Perhaps I wasn’t concentrating hard enough at wine school, but I never really understood how the bubbles in Champagne worked. There always seemed a little bit of alchemy in there somewhere.
I understood how the bubbles got there, be it a lengthy second fermentation in bottle or the shameless addition of carbon dioxide in the case of less distinguished sparkling wines. I could analyse whether they were fine or fat and if they persisted in the glass or faded quickly. However that was all about production techniques and mouthfeel, not about the flavour of the wine and Champagne always felt like a bit more than the sum of its parts.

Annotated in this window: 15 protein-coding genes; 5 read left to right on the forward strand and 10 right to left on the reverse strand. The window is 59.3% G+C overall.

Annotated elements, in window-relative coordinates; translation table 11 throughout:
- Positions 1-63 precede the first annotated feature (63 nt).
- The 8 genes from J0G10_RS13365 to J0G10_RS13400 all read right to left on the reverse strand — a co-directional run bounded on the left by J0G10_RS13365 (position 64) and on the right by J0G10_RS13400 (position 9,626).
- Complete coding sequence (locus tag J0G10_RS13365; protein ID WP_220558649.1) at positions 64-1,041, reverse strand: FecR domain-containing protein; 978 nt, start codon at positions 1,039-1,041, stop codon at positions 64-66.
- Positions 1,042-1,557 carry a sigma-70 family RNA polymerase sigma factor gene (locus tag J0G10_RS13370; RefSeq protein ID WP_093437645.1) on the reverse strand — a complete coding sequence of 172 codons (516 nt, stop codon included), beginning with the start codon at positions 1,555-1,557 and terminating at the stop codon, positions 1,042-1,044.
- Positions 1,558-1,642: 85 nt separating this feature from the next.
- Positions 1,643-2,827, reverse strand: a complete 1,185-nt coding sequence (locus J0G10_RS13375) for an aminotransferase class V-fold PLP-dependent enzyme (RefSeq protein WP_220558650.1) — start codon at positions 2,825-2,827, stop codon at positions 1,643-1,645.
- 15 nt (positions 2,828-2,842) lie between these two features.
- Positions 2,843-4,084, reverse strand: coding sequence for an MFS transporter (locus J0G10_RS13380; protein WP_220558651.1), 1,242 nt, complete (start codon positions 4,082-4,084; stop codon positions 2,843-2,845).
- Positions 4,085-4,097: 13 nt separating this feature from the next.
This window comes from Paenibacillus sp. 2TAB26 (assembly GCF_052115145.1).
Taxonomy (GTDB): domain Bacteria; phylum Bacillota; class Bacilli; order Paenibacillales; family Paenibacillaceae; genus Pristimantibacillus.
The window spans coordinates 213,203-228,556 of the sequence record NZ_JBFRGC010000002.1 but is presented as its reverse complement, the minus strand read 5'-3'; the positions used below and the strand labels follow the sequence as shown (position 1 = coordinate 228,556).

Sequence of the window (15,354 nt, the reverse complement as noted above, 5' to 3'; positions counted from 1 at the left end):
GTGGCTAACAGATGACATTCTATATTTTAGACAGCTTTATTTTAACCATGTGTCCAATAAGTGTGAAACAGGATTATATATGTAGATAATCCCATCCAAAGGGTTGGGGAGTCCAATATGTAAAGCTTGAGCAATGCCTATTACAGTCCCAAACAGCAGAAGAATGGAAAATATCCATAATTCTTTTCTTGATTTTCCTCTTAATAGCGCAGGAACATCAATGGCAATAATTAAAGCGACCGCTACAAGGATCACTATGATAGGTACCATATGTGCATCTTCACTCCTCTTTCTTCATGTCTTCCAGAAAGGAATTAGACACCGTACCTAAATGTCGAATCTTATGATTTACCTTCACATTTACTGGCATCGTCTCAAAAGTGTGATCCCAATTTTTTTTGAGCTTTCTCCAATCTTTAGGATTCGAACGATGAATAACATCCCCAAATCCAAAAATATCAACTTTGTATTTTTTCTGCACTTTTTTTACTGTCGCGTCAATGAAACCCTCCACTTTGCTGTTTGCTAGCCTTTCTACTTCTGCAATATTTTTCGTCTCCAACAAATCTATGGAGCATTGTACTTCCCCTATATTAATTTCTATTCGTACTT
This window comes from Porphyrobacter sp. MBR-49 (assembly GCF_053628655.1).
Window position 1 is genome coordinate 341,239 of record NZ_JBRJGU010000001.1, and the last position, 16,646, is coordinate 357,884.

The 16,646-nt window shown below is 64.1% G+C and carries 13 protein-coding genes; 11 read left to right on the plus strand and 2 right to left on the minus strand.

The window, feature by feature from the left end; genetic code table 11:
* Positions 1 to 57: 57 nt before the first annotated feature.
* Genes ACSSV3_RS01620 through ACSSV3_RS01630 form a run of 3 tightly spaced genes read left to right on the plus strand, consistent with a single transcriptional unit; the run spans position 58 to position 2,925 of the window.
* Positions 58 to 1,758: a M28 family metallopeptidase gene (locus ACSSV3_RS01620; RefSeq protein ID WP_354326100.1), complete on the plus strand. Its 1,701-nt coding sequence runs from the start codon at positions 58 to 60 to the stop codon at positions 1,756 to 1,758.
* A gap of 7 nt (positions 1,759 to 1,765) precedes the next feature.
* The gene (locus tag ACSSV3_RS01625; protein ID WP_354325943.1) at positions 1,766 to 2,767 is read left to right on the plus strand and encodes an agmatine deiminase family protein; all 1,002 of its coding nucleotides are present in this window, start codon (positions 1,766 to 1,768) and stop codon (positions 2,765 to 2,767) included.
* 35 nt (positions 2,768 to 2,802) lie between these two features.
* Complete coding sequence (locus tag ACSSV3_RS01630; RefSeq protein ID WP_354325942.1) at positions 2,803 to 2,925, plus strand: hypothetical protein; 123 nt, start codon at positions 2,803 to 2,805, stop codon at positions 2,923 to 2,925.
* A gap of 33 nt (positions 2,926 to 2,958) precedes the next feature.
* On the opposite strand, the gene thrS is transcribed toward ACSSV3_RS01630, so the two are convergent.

There was little doubt that fine, persistent bubbles are best, but this recent BBC article puts some serious science behind that impression. According to this new research “there are up to 30 times more flavour-enhancing chemicals in the bubbles than in the rest of the drink”. It also helps explain why it really is worth investing in some decent champagne flutes as these encourage a steady stream of bubbles and hence ensure maximum flavour impact.
There is little doubt that Champagne can be a magical drink and now we know, the magic is all in the bubbles.